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Bloody exit from Afghanistan undermines Biden’s grand plan: end the 9/11 era

Bloody exit from Afghanistan undermines Biden’s grand plan: end the 9/11 era

US President Joe Biden has a goal and he will not be deterred, neither by dead marines, nor by desperate Afghan allies, dismayed NATO partners or by falling polls.

He wants American troops to leave Afghanistan before the 20th anniversary of the terrorist attacks that hit the United States on September 11, 2001.

This fall is supposed to be the springtime of the post-9/11 American era, a new beginning for a nation eager to turn the page of two decades of perpetual war.

If so, the era ends as it began: in blood.

The deaths of more than a dozen U.S. servicemen and dozens of other Afghan civilians rocked U.S. evacuation efforts in Kabul on Thursday.

It was the deadliest day for U.S. forces in precisely a decade since a military helicopter crashed in Afghanistan in August 2011.

WATCH | Following the explosions:

Kabul airport explosion victims arrive at hospital

Several victims were taken to hospital in Kabul after at least two explosions near the airport. People had been urged to avoid the area earlier today due to threats of bombing as the US withdrawal from Afghanistan continues. 1:12

A White House spokeswoman suggested it was the worst day of her presidency. Biden himself began a press conference with an understatement.

“It’s been a tough day,” he said.

The suicide bombings left the president to pursue two competing goals, underscoring the complexity of the withdrawal.

One, Biden promised to prosecute the ISIS cell members responsible for the attack: “We will hunt you down and make you pay.”

Second, he pledged to leave Afghanistan as planned and continue to withdraw the Americans and their Afghan allies before the August 31 deadline.

The United States said it was working with the Taliban to limit threats at Kabul airport. Here, members of the Taliban stand in front of a photo of their leader, Mullah Haibatullah Akhundzada, in Kabul on Thursday. (Reuters)

Biden showed no regrets about ending a mission that cost billions of dollars, and kill thousands of soldiers and tens of thousands of Afghans.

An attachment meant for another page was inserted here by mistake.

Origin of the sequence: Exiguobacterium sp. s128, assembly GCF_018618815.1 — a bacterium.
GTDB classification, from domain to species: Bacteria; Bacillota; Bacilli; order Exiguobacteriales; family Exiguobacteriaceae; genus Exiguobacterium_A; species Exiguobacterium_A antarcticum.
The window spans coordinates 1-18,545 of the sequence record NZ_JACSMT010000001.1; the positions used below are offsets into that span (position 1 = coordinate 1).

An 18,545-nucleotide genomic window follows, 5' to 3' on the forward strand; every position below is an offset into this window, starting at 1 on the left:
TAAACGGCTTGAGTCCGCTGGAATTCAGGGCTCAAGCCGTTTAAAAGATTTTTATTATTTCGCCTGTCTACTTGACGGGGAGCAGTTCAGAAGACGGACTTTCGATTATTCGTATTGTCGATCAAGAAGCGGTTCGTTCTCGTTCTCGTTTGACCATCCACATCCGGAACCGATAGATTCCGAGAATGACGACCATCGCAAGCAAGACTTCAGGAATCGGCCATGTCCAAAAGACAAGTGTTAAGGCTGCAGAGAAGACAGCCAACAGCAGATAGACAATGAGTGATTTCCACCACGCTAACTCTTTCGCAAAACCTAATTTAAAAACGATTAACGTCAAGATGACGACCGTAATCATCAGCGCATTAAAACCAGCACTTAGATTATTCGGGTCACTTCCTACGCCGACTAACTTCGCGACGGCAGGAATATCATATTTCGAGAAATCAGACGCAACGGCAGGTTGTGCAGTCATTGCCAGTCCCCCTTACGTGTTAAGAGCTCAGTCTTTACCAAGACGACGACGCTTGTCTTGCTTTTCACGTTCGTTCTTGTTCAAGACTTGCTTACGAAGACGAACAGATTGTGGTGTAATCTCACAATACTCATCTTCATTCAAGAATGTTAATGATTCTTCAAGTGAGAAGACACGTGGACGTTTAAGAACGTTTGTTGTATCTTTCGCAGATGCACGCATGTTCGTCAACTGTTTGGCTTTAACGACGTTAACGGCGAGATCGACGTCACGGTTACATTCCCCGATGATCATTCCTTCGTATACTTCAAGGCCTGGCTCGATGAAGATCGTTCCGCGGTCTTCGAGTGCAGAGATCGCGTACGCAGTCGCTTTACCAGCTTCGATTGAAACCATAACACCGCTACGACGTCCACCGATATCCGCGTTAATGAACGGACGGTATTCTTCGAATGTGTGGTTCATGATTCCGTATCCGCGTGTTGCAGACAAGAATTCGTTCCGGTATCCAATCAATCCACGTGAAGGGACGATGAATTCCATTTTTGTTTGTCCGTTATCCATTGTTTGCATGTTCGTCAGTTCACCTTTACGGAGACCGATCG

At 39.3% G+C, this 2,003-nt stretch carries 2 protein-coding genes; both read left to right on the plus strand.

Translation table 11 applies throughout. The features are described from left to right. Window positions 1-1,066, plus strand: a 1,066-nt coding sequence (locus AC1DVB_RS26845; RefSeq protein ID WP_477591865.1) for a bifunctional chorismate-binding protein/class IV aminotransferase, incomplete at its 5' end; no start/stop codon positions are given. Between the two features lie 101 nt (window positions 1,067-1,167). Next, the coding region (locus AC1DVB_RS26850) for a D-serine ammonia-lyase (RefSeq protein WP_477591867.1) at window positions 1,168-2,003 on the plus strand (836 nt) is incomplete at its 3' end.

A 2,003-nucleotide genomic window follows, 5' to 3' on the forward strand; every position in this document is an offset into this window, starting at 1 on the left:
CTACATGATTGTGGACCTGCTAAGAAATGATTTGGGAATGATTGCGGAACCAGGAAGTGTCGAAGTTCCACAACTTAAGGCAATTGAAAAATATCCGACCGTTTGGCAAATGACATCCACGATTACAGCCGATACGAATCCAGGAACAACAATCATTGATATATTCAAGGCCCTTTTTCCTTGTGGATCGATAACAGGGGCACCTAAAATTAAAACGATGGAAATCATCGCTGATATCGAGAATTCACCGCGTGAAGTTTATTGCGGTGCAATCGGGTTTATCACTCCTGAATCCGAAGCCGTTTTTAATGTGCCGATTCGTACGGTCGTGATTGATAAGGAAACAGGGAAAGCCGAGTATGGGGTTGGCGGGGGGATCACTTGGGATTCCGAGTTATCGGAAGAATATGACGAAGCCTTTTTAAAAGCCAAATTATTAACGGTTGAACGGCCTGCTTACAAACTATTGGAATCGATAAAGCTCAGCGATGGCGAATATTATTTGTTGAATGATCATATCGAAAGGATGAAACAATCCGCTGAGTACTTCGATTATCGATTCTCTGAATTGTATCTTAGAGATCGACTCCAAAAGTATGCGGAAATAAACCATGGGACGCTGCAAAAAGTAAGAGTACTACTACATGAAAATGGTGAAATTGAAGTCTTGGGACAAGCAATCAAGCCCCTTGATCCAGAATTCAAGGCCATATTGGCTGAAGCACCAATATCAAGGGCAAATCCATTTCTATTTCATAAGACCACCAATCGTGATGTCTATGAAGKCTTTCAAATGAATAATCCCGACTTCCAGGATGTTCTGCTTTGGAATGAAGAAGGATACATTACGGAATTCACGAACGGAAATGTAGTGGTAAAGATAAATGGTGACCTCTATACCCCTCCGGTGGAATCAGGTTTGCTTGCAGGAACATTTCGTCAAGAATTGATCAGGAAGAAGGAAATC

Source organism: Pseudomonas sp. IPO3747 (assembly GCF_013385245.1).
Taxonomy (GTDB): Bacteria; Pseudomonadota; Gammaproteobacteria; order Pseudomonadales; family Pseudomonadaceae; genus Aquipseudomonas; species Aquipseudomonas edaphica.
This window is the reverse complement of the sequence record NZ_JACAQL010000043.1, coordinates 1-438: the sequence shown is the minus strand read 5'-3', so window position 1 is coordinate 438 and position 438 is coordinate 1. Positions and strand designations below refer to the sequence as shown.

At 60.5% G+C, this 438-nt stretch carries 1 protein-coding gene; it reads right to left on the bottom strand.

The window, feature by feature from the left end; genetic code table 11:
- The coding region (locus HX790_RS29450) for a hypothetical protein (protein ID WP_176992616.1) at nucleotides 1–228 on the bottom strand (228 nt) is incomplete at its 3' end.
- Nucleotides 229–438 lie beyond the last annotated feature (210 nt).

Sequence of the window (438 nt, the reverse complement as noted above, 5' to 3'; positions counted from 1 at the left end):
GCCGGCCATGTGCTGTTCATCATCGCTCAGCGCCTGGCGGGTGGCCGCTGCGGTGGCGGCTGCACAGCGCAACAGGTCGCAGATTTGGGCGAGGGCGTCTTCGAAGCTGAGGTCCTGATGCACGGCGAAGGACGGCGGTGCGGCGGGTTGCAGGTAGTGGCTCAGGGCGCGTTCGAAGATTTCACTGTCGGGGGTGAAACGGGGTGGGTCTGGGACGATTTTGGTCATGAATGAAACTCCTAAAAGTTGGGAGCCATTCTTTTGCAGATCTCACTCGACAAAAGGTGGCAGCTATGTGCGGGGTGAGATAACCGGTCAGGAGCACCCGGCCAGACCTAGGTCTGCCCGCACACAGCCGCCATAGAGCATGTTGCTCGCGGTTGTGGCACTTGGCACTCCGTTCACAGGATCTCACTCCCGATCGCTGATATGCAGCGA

“It was time to end a 20 year war,” he said Thursday.

Biden suffered quick political damage.

Any dip in its opinion polls leaves Democrats in great danger of losing control of Congress in next year’s midterm legislative elections.

And immerse it a; Biden’s net approval rating plummeted 10 percentage points this month in an average of surveys compiled by the RealClearPolitics site.

A newborn baby is taken care of on Monday during a US C-17 evacuation flight. Biden says he will continue to fly Americans and Afghan civilians, despite the attacks. (Document via Reuters)

Part of that decline could be attributed to the worsening pandemic, although most of the change occurred in the days after the Taliban took Kabul.

The poll also reveals America’s bad mood over Afghanistan.

Different surveys to suggest The Americans agree to end the mission; less than a quarter, however, believe Biden is handling the pullout well.

Al-Qaeda still present

Thursday’s attacks underline that terrorist groups, including al-Qaeda, remain in the country – a point already raised at the United Nations reports.

Critics had warned for weeks, including some in Biden’s party, that the pullout was happening too quickly and with too little coordination with the allies.

One of those critics said the attacks demonstrated the risk of trusting the Taliban to rule the country.

“The Taliban promised they would secure the perimeter [around the airport]. They didn’t, ”tweeted Rep. Adam Kinzinger, an Air Force veteran and not particularly partisan Republican congressman.

U.S. Secretary of State Mike Pompeo meets with Taliban chief negotiator Mullah Abdul Ghani Baradar and his peace negotiating team during talks in Doha, Qatar, November 21, 2020. (Patrick Semansky / Reuters)

“Obviously, our exit did not end the ‘Endless War.’ The enemy gets a vote, too.”